Alan Zendell, December 15, 2018
The people have consistently made their opinion clear in poll after poll. A Kaiser Health Tracking Poll published at the end of November showed the largest gap ever between people who view the Affordable Care Act favorably and those who view it unfavorably (53% to 40%.) A Fox News Poll last August found that more people viewed the ACA favorably than the 2017 Republican tax cuts (51% to 40%.)
Despite constant pressure from the president and the conservative wing of the Republican Party throughout 2017, the Republican controlled Congress could not muster the votes to repeal Obamacare. And when court challenges to the ACA reached the Supreme Court, Chief Justice Roberts cast the deciding vote that upheld the law as constitutional.
The key issue in the challenges was the ACA’s individual mandate provision, which required every American to sign up for a health plan or pay a tax penalty for opting out. In practical terms, once it was clear that the single payer option for some form of national health insurance wouldn’t fly politically in 2010, the ACA could never have been fiscally sound without that controversial penalty. The central point in Chief Justice Roberts’ opinion was that the tax penalty sealed the argument over constitutionality, but when the Republicans passed the tax cut law, they effectively removed that provision of the ACA by reducing the penalties to $0.00.
Last night, with the deadline for enrollment in ACA health care plans for 2019 rapidly approaching, a federal judge in Texas struck down the ACA, declaring the individual mandate unconstitutional and specifically citing the lack of the penalty for noncompliance as the reason. He also claimed that the mandate provision could not be separated from the rest of the ACA, which meant the entire law was rendered invalid. Whether the elimination of the penalty in the tax law was merely an attempt to bankrupt the ACA or part of a back-door plot that led to yesterday’s decision isn’t clear, but the result is the same.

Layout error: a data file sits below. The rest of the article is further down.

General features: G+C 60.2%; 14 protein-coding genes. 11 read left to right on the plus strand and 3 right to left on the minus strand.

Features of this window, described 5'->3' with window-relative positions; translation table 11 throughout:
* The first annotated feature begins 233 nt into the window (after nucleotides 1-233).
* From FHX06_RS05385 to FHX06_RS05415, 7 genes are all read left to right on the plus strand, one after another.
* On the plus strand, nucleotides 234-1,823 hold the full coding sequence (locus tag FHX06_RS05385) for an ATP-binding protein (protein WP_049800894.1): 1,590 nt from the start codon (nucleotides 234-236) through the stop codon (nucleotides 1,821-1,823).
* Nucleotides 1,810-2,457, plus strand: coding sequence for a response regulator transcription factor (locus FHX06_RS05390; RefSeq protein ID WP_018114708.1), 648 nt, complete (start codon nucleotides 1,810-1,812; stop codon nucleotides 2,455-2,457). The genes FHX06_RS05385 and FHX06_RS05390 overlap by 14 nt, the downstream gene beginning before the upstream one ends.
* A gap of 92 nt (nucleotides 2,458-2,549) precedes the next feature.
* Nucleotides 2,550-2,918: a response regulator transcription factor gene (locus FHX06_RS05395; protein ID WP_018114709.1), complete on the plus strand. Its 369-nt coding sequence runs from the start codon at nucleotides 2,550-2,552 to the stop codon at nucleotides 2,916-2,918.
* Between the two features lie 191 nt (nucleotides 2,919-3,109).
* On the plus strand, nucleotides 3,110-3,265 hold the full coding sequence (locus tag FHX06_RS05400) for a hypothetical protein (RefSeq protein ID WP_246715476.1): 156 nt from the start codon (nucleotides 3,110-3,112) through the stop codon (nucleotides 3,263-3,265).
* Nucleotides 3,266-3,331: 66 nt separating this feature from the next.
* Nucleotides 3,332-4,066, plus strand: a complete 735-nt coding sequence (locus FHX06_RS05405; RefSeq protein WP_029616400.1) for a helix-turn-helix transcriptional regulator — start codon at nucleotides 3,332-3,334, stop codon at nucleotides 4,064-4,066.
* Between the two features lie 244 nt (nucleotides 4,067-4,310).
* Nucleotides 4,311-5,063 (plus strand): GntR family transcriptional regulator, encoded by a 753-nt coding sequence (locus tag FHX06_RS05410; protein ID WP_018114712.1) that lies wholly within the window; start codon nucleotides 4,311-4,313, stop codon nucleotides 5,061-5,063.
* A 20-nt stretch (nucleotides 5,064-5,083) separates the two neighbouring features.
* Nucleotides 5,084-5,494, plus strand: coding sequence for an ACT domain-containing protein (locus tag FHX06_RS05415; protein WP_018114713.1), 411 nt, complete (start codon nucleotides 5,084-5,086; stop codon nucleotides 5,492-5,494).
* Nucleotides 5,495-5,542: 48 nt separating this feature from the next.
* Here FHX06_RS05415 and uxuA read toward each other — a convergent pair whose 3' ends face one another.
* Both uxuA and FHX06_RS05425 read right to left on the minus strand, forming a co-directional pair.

Unable to convince the people, the Congress, or the Supreme Court to repeal Obamacare, the president used (many would say abused) his power to pack the Supreme Court with Conservative justices who he hoped would eventually reverse the Court’s earlier ruling. This is precisely why I and so many others argued in 2016 that given the ages and health of the sitting justices, a victory for Donald Trump could politicize the Court in a way that would change the legal landscape for decades.
Let’s be clear. This is not about whether the ACA is constitutional. It’s about whether Americans are entitled to affordable basic health care. If they are, given our military budget and the huge deficits that resulted from the 2017 tax cuts, there’s only one place to get the money to pay for it. That’s why this fight never seems to end.
Several State Attorneys General led by California are preparing to challenge the Texas court’s decision. There will surely be an appeal in the Fifth Circuit, and the case will almost certainly wind up in the Supreme Court again, which was really the point in the first place. When it does, the nation will see clearly whether the Court has been politically compromised.
Only extremely wealthy people and corporations have the resources to fund any kind of national health care entitlement, but both do everything possible to avoid paying taxes. They continually using their wealth to assure that the burden of providing health care for Americans never falls on them, and that’s why the very concept of entitlement to health care will come under one assault after another until it’s defeated.
I have said many times that the only reason our Founders didn’t include basic health care in the Bill of Rights was that effective health care didn’t exist in the eighteenth century. If health care had been baked into our economy from the first, we wouldn’t be fighting this battle over and over again.
The Trump presidency has created one moral crisis after another for the next generation of Americans. Trump’s supporters are attempting to change the entire philosophical basis of our governing principles. Voters clearly rejected that when they elected a Democratic majority in the House of Representatives last November, but if the Supreme Court turns out to have been politically corrupted, the checks and balances in our Constitution may prove insufficient to preserve those things that truly made America great, regardless of what Donald Trump says.
We’ll see. For now, I’ll put my faith in the integrity of the Court.